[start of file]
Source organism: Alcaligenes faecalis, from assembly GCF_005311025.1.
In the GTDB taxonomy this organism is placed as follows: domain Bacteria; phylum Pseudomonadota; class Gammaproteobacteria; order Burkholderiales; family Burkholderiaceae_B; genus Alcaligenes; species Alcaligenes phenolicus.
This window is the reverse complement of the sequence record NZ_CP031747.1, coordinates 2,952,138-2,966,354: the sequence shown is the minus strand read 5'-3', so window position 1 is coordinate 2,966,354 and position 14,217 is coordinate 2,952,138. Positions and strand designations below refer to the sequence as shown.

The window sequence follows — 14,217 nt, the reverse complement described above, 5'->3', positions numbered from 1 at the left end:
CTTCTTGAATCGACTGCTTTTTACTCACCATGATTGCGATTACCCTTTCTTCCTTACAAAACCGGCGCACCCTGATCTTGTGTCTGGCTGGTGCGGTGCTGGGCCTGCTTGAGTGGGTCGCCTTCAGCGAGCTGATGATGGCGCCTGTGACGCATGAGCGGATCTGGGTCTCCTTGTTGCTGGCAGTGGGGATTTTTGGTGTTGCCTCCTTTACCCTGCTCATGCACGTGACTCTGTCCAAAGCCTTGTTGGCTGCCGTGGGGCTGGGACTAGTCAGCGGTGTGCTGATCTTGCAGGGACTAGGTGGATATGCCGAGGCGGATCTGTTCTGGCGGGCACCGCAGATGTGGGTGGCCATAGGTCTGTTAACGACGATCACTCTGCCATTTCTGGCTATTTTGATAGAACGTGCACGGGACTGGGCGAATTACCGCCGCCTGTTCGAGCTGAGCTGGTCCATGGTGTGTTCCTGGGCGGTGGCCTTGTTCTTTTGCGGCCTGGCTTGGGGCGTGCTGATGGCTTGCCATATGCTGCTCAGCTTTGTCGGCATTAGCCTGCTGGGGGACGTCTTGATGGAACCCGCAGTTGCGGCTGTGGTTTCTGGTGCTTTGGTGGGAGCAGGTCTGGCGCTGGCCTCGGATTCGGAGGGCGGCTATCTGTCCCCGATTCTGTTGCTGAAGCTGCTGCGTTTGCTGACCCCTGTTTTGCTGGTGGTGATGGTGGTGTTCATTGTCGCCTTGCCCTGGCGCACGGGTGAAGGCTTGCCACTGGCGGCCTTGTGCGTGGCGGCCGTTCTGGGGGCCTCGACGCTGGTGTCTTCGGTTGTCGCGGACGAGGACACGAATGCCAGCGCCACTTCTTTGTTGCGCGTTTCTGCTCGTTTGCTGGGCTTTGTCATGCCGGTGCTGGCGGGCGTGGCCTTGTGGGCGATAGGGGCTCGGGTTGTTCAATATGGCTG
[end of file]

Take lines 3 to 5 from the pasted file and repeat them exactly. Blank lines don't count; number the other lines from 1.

This window is the reverse complement of the sequence record NZ_CP031747.1, coordinates 2,952,138-2,966,354: the sequence shown is the minus strand read 5'-3', so window position 1 is coordinate 2,966,354 and position 14,217 is coordinate 2,952,138. Positions and strand designations below refer to the sequence as shown.

The window sequence follows — 14,217 nt, the reverse complement described above, 5'->3', positions numbered from 1 at the left end:
CTTCTTGAATCGACTGCTTTTTACTCACCATGATTGCGATTACCCTTTCTTCCTTACAAAACCGGCGCACCCTGATCTTGTGTCTGGCTGGTGCGGTGCTGGGCCTGCTTGAGTGGGTCGCCTTCAGCGAGCTGATGATGGCGCCTGTGACGCATGAGCGGATCTGGGTCTCCTTGTTGCTGGCAGTGGGGATTTTTGGTGTTGCCTCCTTTACCCTGCTCATGCACGTGACTCTGTCCAAAGCCTTGTTGGCTGCCGTGGGGCTGGGACTAGTCAGCGGTGTGCTGATCTTGCAGGGACTAGGTGGATATGCCGAGGCGGATCTGTTCTGGCGGGCACCGCAGATGTGGGTGGCCATAGGTCTGTTAACGACGATCACTCTGCCATTTCTGGCTATTTTGATAGAACGTGCACGGGACTGGGCGAATTACCGCCGCCTGTTCGAGCTGAGCTGGTCCATGGTGTGTTCCTGGGCGGTGGCCTTGTTCTTTTGCGGCCTGGCTTGGGGCGTGCTGATGGCTTGCCATATGCTGCTCAGCTTTGTCGGCATTAGCCTGCTGGGGGACGTCTTGATGGAACCCGCAGTTGCGGCTGTGGTTTCTGGTGCTTTGGTGGGAGCAGGTCTGGCGCTGGCCTCGGATTCGGAGGGCGGCTATCTGTCCCCGATTCTGTTGCTGAAGCTGCTGCGTTTGCTGACCCCTGTTTTGCTGGTGGTGATGGTGGTGTTCATTGTCGCCTTGCCCTGGCGCACGGGTGAAGGCTTGCCACTGGCGGCCTTGTGCGTGGCGGCCGTTCTGGGGGCCTCGACGCTGGTGTCTTCGGTTGTCGCGGACGAGGACACGAATGCCAGCGCCACTTCTTTGTTGCGCGTTTCTGCTCGTTTGCTGGGCTTTGTCATGCCGGTGCTGGCGGGCGTGGCCTTGTGGGCGATAGGGGCTCGGGTTGTTCAATATGGCTG